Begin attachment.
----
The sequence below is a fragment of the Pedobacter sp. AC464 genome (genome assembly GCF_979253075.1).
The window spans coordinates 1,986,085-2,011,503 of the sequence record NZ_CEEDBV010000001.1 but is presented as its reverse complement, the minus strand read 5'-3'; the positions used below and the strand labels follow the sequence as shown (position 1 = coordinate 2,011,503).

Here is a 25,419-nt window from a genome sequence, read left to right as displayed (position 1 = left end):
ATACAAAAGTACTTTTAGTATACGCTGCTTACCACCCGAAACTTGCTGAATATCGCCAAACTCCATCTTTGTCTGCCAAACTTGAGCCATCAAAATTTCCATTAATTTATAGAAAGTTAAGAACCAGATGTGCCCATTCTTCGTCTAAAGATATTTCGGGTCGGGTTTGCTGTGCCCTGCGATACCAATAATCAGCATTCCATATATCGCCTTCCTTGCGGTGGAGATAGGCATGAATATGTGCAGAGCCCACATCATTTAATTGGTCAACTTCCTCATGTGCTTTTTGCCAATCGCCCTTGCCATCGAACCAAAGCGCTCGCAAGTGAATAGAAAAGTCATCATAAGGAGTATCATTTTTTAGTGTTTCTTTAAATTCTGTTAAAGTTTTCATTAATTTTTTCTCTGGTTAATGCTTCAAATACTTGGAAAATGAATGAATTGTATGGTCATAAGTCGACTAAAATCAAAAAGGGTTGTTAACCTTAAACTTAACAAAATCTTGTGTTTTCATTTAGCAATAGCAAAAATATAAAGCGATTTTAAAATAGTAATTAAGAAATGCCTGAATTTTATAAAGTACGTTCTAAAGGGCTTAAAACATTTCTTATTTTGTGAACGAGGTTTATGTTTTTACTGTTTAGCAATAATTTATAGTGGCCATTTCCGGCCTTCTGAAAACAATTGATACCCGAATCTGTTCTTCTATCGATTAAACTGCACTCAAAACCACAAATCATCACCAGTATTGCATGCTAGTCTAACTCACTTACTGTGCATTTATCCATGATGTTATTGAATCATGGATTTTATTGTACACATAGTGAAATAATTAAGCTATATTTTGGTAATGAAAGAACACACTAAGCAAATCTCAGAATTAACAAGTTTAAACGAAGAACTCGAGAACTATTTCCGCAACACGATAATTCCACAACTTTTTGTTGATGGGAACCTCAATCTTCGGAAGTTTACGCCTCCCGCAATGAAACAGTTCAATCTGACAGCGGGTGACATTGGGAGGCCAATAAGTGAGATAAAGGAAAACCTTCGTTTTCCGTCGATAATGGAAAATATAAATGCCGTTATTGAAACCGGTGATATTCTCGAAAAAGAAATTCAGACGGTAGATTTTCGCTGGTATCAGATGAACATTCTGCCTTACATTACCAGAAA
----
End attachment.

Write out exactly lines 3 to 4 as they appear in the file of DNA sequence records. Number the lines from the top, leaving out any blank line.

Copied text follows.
Here is a 25,419-nt window from a genome sequence, read left to right as displayed (position 1 = left end):
ATACAAAAGTACTTTTAGTATACGCTGCTTACCACCCGAAACTTGCTGAATATCGCCAAACTCCATCTTTGTCTGCCAAACTTGAGCCATCAAAATTTCCATTAATTTATAGAAAGTTAAGAACCAGATGTGCCCATTCTTCGTCTAAAGATATTTCGGGTCGGGTTTGCTGTGCCCTGCGATACCAATAATCAGCATTCCATATATCGCCTTCCTTGCGGTGGAGATAGGCATGAATATGTGCAGAGCCCACATCATTTAATTGGTCAACTTCCTCATGTGCTTTTTGCCAATCGCCCTTGCCATCGAACCAAAGCGCTCGCAAGTGAATAGAAAAGTCATCATAAGGAGTATCATTTTTTAGTGTTTCTTTAAATTCTGTTAAAGTTTTCATTAATTTTTTCTCTGGTTAATGCTTCAAATACTTGGAAAATGAATGAATTGTATGGTCATAAGTCGACTAAAATCAAAAAGGGTTGTTAACCTTAAACTTAACAAAATCTTGTGTTTTCATTTAGCAATAGCAAAAATATAAAGCGATTTTAAAATAGTAATTAAGAAATGCCTGAATTTTATAAAGTACGTTCTAAAGGGCTTAAAACATTTCTTATTTTGTGAACGAGGTTTATGTTTTTACTGTTTAGCAATAATTTATAGTGGCCATTTCCGGCCTTCTGAAAACAATTGATACCCGAATCTGTTCTTCTATCGATTAAACTGCACTCAAAACCACAAATCATCACCAGTATTGCATGCTAGTCTAACTCACTTACTGTGCATTTATCCATGATGTTATTGAATCATGGATTTTATTGTACACATAGTGAAATAATTAAGCTATATTTTGGTAATGAAAGAACACACTAAGCAAATCTCAGAATTAACAAGTTTAAACGAAGAACTCGAGAACTATTTCCGCAACACGATAATTCCACAACTTTTTGTTGATGGGAACCTCAATCTTCGGAAGTTTACGCCTCCCGCAATGAAACAGTTCAATCTGACAGCGGGTGACATTGGGAGGCCAATAAGTGAGATAAAGGAAAACCTTCGTTTTCCGTCGATAATGGAAAATATAAATGCCGTTATTGAAACCGGTGATATTCTCGAAAAAGAAATTCAGACGGTAGATTTTCGCTGGTATCAGATGAACATTCTGCCTTACATTACCAGAAA